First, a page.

Skip to main content

Dark pools, as brought up on The Closing Print between Joel Elconin and Dennis Dick, are private exchanges or forums for securities trading, which aren’t openly available to the public. These exchanges primarily function to help institutional investors trade large quantities of securities without significantly impacting the market price. Examples include Liquidnet, Credit Suisse’s Crossfinder and many others offered by large financial institutions like Goldman Sachs.

Contrary to a common misunderstanding, not all off-exchange trading is conducted through dark pools. Off-exchange trading is a broad term that also includes trading via market makers like Citadel. In these cases, instead of a direct buyer-to-seller transaction as in a dark pool, market makers like Citadel take the other side of a trade before matching it with another party, playing a middleman-like role.

However, the lack of clarity and information about off-exchange trading is a cause for concern, particularly because it represents a significant portion of total trading volume. The FINRA trade reporting facility, which records and publishes the volume of off-exchange trading, does not provide a detailed breakdown, making it difficult for investors and analysts to fully understand the dynamics at play.

Concerns Regarding Dark Pools and Off-Exchange Trading

One potential issue associated with the increased prevalence of off-exchange trading is reduced pre-trade transparency. As more volume goes off-exchange, the market becomes less efficient because it lacks the immediate transparency of orders that would otherwise be visible on public exchanges. This could potentially skew the market price of securities.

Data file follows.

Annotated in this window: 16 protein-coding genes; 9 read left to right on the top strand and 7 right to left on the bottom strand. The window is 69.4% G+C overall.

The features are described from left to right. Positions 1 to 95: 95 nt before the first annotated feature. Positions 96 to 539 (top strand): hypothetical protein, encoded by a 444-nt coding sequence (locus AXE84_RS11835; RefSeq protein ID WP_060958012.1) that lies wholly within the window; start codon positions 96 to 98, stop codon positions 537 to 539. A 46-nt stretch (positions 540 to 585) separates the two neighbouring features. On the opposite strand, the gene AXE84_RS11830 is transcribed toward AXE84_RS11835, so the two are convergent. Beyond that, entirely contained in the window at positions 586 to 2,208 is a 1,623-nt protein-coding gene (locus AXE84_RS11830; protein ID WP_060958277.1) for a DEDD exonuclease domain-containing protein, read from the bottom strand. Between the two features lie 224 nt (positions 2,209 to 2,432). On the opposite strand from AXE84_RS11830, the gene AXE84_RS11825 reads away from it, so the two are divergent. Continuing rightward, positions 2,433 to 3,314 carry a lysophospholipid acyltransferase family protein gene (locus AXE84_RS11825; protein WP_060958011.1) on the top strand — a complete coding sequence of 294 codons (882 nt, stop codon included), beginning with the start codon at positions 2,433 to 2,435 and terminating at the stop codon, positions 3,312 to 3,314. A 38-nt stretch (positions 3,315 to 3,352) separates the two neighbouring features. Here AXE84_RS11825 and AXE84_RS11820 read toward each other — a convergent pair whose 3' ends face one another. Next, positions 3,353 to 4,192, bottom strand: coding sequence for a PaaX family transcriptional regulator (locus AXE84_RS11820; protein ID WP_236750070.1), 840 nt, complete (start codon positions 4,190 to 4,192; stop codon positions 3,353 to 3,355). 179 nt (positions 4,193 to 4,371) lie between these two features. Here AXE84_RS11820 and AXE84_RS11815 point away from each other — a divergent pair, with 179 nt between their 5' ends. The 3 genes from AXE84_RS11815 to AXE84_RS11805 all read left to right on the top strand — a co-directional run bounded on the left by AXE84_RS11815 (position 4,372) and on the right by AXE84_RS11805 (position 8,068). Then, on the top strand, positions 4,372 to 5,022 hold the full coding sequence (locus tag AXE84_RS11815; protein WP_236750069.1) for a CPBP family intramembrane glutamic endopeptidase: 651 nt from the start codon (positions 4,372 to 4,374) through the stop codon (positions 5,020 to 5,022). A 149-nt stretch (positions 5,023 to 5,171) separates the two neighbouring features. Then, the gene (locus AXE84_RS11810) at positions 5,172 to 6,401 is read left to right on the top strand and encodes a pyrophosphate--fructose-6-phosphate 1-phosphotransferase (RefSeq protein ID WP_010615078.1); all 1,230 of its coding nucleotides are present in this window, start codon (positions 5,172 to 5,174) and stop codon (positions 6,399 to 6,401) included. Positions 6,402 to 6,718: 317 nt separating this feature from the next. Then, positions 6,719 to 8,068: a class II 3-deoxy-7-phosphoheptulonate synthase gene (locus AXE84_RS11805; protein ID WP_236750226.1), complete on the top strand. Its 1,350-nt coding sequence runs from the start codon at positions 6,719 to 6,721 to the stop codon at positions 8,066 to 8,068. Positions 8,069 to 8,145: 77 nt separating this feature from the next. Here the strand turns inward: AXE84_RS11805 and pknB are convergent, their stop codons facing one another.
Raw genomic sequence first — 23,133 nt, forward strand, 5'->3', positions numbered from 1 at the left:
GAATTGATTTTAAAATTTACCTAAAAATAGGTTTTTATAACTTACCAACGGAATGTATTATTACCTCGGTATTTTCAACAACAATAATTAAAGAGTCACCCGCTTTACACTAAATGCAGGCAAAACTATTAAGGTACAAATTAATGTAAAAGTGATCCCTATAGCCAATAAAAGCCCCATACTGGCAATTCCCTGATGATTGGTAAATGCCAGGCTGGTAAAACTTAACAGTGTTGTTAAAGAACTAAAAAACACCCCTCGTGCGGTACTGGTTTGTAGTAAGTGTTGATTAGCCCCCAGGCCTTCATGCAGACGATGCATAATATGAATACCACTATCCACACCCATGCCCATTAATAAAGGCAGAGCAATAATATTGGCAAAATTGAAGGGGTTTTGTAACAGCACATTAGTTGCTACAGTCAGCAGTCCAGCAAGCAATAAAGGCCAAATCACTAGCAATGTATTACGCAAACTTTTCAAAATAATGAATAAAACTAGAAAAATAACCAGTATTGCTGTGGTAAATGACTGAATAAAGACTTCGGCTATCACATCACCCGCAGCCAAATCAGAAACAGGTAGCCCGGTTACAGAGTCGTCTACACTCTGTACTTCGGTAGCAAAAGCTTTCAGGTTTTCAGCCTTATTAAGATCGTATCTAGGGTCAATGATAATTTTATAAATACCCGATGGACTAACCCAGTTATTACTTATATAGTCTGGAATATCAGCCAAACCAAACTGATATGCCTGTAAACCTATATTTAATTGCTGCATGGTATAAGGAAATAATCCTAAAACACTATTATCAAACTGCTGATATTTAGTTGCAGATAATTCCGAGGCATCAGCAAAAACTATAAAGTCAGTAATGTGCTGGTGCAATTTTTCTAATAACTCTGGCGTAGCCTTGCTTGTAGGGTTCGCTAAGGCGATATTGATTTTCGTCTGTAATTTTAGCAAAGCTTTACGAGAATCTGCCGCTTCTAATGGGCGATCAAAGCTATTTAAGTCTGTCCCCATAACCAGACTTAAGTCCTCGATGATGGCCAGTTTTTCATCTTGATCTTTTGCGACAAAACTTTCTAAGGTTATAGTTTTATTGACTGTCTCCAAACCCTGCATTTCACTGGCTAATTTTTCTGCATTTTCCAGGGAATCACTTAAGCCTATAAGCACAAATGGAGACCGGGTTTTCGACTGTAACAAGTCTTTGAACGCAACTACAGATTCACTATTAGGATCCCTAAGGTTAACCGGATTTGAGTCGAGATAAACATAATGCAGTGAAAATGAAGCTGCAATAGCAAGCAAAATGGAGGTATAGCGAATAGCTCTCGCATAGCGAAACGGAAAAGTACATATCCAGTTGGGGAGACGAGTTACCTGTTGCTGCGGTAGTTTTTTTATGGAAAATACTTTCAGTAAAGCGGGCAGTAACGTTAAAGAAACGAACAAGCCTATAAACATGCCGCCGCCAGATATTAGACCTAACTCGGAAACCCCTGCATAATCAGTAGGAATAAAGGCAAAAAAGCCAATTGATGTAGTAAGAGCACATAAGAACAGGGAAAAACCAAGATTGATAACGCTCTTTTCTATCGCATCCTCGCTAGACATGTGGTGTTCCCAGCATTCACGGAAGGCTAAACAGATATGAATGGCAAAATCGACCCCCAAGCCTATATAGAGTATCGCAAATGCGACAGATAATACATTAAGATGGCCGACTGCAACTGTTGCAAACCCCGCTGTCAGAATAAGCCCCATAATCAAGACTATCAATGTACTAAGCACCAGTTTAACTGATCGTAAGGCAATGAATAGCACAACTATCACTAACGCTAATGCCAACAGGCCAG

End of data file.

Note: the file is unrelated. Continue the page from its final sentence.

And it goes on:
Moreover, as Dennis points out, the issue is not solely about speed or high-frequency trading. Market makers like Citadel and Virtu, through their relationships with retail brokers, can trade directly against retail orders, taking speed and public competition out of the equation.


Regulatory Response and the Future of Dark Pools

Regulators have been aware of these issues for some time. As of 2023, they are considering measures to increase transparency and make equity markets more efficient. However, significant change may be slow in coming. Gary Gensler, the head of the SEC, has shown understanding of the issues and is exploring possible remedies, but it remains to be seen whether these efforts will yield meaningful improvements.

Dennis himself has been involved in advocating for market structure reforms for many years. As a member of the Capital Markets Policy Council at the CFA Institute from 2010 to 2016, he met with regulators multiple times and contributed to policy papers.

In conclusion, dark pools and off-exchange trading are essential aspects of today’s financial markets. They provide certain benefits but also pose challenges regarding transparency and efficiency. The increasing volume of off-exchange trading amplifies these concerns. While there are ongoing discussions about potential solutions, market participants and observers alike must stay informed about these dynamics.